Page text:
Not addressed sufficiently to satisfy the “small, vocal contingent,” which consisted mostly of homeowners with small children. According to them, attempts to register genuine concerns about the impact of the project on their quality of life were met with evasiveness by New Belgium and by insults and ridicule from their pro-New Belgium neighbors.

Leadership of the faction aligned with New Belgium was assumed by Rich Lee, a stockbroker and officer of the East West Asheville Neighborhood Association. Spokespersonship of those who described themselves as “not anti-New Belgium but just trying to be heard” devolved upon Jonathan Wainscott, a self-employed carpenter who ran for city council in 2013, and his wife, Keane, an artist. The Wainscotts have three children.

The tension between the two sides spilled over onto Facebook, where each camp promptly founded its own page. Wainscott and company posted objections, often painstakingly supported by statistics and quotes, to what it felt was New Belgium’s running roughshod over legitimate concerns. Lee’s New Belgium acolytes countered with often snarky personal putdowns. (Lee alluded to Wainscott’s being “unemployed;” Emma resident and New Belgium roundtable member Stuart Greene sneeringly offered to buy the Wainscotts’ home, saying, “I would like to help out by purchasing the two pieces of property that you own near the brewery site, since you are so displeased and would clearly like to relocate. Although a combined .23 of an acre isn’t much, I could certainly use a small rental in the West Asheville area, once the New Belgium project is finished and the area skyrockets in popularity. Perhaps it would make a good starter home for a brewery worker, with easy commute to work. The Buncombe County GIS lists the house at less than 800 square feet, so I can certainly understand your attachment to such an opulent domicile but I’m prepared to offer you 75% of current tax value.”)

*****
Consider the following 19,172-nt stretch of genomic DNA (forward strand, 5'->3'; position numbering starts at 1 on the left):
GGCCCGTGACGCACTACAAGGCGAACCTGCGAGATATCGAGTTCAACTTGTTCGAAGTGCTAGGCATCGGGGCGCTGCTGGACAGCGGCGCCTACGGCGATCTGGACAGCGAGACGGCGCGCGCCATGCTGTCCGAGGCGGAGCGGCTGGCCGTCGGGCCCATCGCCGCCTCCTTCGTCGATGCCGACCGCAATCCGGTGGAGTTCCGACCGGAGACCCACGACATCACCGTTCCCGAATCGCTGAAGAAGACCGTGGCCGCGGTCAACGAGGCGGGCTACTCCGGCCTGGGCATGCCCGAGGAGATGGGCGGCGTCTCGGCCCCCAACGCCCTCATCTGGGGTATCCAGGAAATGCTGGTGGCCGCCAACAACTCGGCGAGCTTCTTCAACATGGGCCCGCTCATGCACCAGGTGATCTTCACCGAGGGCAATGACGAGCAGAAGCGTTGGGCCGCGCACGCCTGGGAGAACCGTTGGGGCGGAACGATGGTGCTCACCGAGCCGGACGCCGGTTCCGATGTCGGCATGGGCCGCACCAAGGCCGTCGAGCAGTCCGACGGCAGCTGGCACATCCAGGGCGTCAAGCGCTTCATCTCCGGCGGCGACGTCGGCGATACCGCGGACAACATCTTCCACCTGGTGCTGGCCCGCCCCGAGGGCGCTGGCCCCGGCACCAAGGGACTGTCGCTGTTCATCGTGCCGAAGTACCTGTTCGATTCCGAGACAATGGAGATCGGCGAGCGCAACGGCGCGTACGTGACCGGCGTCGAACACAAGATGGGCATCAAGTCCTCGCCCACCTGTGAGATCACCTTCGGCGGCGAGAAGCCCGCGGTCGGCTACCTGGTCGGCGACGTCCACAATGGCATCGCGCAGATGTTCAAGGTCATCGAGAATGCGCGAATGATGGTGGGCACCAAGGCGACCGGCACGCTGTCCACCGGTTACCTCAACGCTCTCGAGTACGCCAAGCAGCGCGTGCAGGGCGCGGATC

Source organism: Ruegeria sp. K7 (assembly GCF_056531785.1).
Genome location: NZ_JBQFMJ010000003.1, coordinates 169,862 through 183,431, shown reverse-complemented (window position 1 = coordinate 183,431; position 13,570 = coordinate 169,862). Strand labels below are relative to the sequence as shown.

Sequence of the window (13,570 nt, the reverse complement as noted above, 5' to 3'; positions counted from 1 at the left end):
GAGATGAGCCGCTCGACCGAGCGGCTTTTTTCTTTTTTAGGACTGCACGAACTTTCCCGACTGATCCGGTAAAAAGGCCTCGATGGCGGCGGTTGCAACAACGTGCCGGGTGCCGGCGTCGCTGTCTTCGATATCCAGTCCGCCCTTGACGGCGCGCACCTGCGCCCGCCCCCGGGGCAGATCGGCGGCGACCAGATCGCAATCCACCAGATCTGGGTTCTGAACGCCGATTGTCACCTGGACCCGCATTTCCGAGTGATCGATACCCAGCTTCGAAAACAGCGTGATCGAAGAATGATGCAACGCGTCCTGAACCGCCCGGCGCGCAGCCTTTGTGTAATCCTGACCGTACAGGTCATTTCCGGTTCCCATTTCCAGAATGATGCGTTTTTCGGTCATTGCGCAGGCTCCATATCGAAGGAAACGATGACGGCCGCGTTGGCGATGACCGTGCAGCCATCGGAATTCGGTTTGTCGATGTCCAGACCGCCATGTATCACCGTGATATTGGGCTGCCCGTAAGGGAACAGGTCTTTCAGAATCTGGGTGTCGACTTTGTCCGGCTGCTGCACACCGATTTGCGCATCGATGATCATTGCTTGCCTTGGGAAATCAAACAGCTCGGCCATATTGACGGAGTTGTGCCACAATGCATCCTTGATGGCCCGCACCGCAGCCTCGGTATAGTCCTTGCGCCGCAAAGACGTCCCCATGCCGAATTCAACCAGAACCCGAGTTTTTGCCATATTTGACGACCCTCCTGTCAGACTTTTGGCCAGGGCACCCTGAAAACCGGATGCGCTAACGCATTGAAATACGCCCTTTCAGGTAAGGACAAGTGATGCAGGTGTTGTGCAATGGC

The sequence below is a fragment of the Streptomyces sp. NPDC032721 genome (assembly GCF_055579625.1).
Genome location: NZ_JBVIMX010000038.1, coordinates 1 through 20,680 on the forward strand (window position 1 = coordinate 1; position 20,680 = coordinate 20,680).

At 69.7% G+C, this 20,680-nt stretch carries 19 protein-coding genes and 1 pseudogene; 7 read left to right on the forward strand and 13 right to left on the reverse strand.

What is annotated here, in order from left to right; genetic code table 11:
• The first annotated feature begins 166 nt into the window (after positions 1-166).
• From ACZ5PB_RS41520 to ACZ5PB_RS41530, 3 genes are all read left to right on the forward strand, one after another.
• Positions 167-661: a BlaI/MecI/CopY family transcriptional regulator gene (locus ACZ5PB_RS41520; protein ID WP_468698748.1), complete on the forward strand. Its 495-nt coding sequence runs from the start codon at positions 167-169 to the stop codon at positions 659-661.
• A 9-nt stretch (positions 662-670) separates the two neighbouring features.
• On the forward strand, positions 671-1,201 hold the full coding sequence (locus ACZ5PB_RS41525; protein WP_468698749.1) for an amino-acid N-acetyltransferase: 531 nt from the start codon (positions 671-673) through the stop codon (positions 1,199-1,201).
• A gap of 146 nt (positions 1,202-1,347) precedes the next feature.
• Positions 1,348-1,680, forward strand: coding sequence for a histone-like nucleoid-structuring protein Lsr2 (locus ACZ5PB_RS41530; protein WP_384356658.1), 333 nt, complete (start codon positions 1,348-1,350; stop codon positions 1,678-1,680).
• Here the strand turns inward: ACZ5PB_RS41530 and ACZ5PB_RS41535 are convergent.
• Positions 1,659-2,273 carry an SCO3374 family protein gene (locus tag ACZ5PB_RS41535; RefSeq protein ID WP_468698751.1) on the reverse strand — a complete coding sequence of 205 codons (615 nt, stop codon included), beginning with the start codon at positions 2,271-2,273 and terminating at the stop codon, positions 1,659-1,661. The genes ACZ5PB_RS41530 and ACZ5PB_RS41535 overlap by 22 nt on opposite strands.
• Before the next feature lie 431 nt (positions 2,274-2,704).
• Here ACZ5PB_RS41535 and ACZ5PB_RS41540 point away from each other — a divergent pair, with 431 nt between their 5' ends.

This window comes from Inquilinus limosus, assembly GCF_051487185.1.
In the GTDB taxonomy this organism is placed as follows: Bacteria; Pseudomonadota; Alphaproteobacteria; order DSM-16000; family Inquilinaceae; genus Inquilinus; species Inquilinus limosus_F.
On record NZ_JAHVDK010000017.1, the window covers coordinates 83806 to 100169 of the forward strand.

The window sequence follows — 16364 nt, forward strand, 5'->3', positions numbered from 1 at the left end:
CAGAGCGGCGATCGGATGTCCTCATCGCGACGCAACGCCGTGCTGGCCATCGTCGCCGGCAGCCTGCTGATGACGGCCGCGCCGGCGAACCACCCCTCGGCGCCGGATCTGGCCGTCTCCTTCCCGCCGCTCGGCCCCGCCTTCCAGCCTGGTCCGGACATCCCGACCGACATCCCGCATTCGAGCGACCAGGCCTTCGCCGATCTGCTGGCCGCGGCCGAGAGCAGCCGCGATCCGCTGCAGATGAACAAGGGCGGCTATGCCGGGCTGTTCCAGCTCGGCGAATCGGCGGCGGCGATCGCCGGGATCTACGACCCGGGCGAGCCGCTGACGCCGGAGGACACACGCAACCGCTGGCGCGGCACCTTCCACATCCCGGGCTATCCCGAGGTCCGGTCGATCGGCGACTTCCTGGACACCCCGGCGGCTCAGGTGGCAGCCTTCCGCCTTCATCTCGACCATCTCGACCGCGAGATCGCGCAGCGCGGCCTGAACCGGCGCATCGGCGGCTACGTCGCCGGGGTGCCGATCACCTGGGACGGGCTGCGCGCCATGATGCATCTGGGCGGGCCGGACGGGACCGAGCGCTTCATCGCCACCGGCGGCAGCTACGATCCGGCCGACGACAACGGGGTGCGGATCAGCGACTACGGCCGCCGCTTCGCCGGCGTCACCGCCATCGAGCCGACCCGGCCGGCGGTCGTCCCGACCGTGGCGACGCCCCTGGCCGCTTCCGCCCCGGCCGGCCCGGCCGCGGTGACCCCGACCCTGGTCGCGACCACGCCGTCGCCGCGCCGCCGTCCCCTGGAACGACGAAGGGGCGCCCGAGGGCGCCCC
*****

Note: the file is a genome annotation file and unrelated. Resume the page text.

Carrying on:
New Belgium goes political

Last fall New Belgium’s Ft. Collins, Colorado, headquarters quietly filed the necessary paperwork to create a federal political action committee, making it the first craft brewery to undertake such a step, once the sole purview of industry giants like Coors and Anheuser-Busch. The move was widely seen as serving notice that New Belgium intends to be a player in local politics. PAC’s may contribute up to $5,000 towards the campaign of any one candidate of their choosing. (Rich Lee recently announced his interest in running for city council in this year’s elections. Whether he would be looking to New Belgium for support is not known.).